The Burmese government confirmed that it had requested for ASEAN election observers to arrive on 28 March, five days before the election. Canada, United States, European Union and North Korea, as well as ASEAN dialogue partners, were invited to observe the election, although it remained unclear the degree of access these international observers were to have; the United States sent three journalists. On 13 March 2012, the Union Election Commission approved political party monitors to monitor polling stations during the election. In the previous election, only Union Solidarity and Development Party monitors had been allowed to observe the elections and ballot counts. A civilian-led monitoring group, including members of the 88 Generation Students Group scrutinised election irregularities. On 28 March 2012, Canada's Department of Foreign Affairs and International Trade sent a delegation consisting of Senator Consiglio Di Nino and Parliamentary Secretary to the Minister of Foreign Affairs Deepak Obhrai.
Aung Din of the US Campaign for Burma said that the Burmese government was exploiting the elections to have Western sanctions lifted as as possible, since a free and transparent election had been one of the conditions set by the European Union and American governments. Moreover, the National League for Democracy has pointed out irregularities in voter lists and rule violations by local election committees. On 21 March 2012, Aung San Suu Kyi was quoted as saying "Fraud and rule violations are continuing and we can say they are increasing."With regard to the invitations of international election observers, a US State Department spokesperson said that the Burmese government fell short of expectations to accommodate observers during the entirety of the campaign season, nearing the end, as a select number of observers were allowed only to observe the election: Asian Network for Free Elections, a Bangkok-based election monitoring organisation, has publicly called the election observations inadequate, failing to meet international standards, being too restrictive, coming too late, all of which make it logistically impossible to monitor all 48 polling stations.
On 20 March 2012, Somsri Hananuntasuk, executive director of ANFREL, was deported from Yangon, purportedly for entering the country on a tourist visa. On 23 March 2012, the three by-elections in Kachin State, namely in the constituencies of Mogaung and Bhamo Townships, were postponed due to the security situation there. Two days before the by-elections, at press conference, Suu Kyi remarked that the voter irregularities were "beyond what is acceptable for democratic elections," said she did not consider the campaign "genuinely free and fair" and referred to acts of intimidation toward party members. On 1 April, the opposition National League for Democracy alleged irregularities, claiming that ballot sheets had been tampered to allow the election commission to cancel the vote for Suu Kyi's party. Two Australian MPs, who were selected to observe the by-elections as part of Australia's monitoring team, were denied visas to enter the country. Much of the international reaction on the by-elections revolved around the sanctions imposed by Western countries.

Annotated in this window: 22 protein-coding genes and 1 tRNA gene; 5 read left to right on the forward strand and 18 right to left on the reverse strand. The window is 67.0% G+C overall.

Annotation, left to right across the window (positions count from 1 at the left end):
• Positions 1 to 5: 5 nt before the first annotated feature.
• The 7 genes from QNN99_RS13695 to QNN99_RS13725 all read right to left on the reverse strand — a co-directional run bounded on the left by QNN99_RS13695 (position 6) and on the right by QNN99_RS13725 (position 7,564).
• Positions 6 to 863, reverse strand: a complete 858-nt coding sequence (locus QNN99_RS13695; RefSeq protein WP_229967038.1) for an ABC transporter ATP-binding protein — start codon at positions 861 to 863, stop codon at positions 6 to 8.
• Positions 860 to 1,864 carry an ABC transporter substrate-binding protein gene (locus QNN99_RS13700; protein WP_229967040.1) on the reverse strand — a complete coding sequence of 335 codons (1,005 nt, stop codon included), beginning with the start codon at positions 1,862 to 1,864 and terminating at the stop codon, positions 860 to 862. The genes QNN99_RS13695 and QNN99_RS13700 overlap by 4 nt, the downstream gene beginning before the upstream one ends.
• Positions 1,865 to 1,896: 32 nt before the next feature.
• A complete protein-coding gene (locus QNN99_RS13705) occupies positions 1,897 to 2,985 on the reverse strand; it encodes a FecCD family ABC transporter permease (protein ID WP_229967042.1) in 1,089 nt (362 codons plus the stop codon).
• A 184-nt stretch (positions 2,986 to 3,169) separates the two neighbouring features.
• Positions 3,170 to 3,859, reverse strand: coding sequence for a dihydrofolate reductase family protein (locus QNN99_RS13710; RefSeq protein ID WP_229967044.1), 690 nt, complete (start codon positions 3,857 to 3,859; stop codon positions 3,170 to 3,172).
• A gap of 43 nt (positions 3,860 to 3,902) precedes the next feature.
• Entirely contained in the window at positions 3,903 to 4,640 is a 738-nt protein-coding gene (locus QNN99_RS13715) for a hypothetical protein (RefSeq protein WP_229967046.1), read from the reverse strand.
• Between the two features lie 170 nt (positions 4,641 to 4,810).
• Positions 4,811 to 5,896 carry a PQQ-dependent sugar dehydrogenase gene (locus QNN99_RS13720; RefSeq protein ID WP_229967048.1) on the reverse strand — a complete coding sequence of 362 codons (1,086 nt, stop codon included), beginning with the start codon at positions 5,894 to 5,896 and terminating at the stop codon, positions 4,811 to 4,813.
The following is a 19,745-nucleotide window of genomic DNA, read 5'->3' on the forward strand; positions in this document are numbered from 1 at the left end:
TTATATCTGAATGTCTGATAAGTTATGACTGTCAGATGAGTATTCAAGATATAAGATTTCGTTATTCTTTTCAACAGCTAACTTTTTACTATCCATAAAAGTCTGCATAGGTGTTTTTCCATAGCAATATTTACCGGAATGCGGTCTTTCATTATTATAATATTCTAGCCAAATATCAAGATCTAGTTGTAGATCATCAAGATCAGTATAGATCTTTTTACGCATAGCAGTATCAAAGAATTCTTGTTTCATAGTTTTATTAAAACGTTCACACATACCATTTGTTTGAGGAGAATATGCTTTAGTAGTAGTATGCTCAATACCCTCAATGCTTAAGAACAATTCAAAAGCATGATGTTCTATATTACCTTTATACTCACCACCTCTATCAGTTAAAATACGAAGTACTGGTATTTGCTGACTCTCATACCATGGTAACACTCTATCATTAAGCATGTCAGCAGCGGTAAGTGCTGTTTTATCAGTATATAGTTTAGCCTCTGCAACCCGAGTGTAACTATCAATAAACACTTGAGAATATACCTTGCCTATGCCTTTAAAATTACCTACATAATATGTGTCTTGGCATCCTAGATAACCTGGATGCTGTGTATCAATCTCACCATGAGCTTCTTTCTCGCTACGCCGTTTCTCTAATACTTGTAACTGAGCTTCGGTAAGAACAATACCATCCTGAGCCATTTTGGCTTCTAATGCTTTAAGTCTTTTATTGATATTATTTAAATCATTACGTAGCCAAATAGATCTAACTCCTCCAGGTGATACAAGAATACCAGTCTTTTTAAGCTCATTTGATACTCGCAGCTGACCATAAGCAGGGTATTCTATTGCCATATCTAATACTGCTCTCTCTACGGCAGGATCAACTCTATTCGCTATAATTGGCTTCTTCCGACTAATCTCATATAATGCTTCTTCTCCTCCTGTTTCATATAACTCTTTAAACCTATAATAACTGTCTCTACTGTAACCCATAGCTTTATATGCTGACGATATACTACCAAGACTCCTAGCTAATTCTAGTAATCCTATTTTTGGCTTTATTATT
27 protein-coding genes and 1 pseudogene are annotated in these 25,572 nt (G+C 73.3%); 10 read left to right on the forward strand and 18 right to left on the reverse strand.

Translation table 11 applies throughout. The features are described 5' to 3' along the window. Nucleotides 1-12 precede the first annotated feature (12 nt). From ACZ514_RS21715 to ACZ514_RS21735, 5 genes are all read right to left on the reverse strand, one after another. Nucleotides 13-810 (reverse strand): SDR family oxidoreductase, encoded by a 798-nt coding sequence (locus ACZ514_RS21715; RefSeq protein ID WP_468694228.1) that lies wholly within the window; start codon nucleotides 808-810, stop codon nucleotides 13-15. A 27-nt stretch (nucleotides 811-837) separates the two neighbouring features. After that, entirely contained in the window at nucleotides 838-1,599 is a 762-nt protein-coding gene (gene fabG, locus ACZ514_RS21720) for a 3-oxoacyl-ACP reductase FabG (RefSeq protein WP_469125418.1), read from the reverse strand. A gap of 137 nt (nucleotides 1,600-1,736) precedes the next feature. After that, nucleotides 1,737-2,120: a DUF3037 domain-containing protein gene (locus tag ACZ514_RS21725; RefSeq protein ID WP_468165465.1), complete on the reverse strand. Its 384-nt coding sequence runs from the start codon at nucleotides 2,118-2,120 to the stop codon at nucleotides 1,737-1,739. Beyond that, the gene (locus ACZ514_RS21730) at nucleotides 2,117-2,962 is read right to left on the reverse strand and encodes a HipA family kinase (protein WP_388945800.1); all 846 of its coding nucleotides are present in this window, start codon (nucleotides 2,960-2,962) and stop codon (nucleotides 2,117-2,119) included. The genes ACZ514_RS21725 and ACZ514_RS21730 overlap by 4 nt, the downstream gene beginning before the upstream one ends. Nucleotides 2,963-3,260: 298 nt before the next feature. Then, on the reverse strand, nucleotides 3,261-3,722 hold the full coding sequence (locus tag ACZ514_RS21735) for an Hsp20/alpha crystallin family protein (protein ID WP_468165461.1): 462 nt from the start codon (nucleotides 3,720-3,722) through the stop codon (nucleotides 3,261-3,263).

President Thein Sein and the Burmese government were eager to work with Aung San Suu Kyi to remove these measures. President Thein Sein remarked that the by-elections were conducted "in a successful manner."The Union Solidarity and Development Party said it would lodge official complaints to the Union Election Commission on poll irregularities, voter intimidation, purported campaign incidents that involved National League for Democracy members and supporters. The National League for Democracy sent an official complaint to the commission, regarding ballots that it claimed had been tampered with wax. In response to the by-elections, a Chinese Ministry of Foreign Affairs spokesman said: ASEAN leaders, including those from Cambodia, and
The Red Turban invasions of Goryeo occurred in the 14th century, when the Red Turban Rebellion spread to Goryeo on the Korean Peninsula. The Red Turban rebels, originating in the Zhejiang area, were opposed to the Yuan dynasty of China and the Mongolian plateau. After gaining control of Liaodong, the Red Turbans invaded Goryeo in 1359 and 1360; the Mongol invasions of Korea lasted from 1231–1259, Goryeo became a vassal state of Yuan in 1270 until 1356. In the mid-14th century, when the Yuan dynasty was beginning to crumble due to the Red Turban Rebellion, Gongmin reformed the Korean government, abolished Mongolian military outposts, purged pro-Yuan sentiments, regained lost northern territories. In December 1359, part of the Red Turban army moved their base to the Liaodong Peninsula. However, they were experiencing a shortage of war materials and lost their withdrawal route to Chinese mainland; the Red Turban army took the city of Pyongyang. In January 1360, the Goryeo army led by An U and Yi Bang-sil retook Pyongyang and the northern region, captured by the enemy.
Of the Red Turban army that had crossed the Yalu River, only 300 troops returned to Liaoning after the war. In November 1360, the Red Turban troops invaded again Goryeo's northwest border with 200,000 troops and they occupied Gaegyeong, the capital of Goryeo, for a short period, King Gongmin escaped to Andong. However, Generals Choe Yeong, Yi Seonggye, Jeong Seun and Yi Bang-sil repulsed the Red Turban army. Sha Liu and Guan Xiansheng, who were Red Turban generals, were killed in the battles; the Goryeo army continually cleared them from the Korean Peninsula. Although Goryeo had repulsed the Red Turbans, both the population and the economy had been damaged. Wokou pirates had been troubling the southern peninsula for some time. Generals Choe Yeong and Yi Seong-gye were called upon by King Gongmin to combat them, thereby giving the successful generals much influence and a power base in the country. General Yi Seonggye identified himself with the reformist Sinjin faction. In 1388, unwilling to lead the invasion of Liaodong and fight the Ming dynasty, General Yi Seonggye decided to revolt against U of Goryeo and his fellow general, Choe Yeong, swept back to the capital, Gaegyeong, to secure control of the government.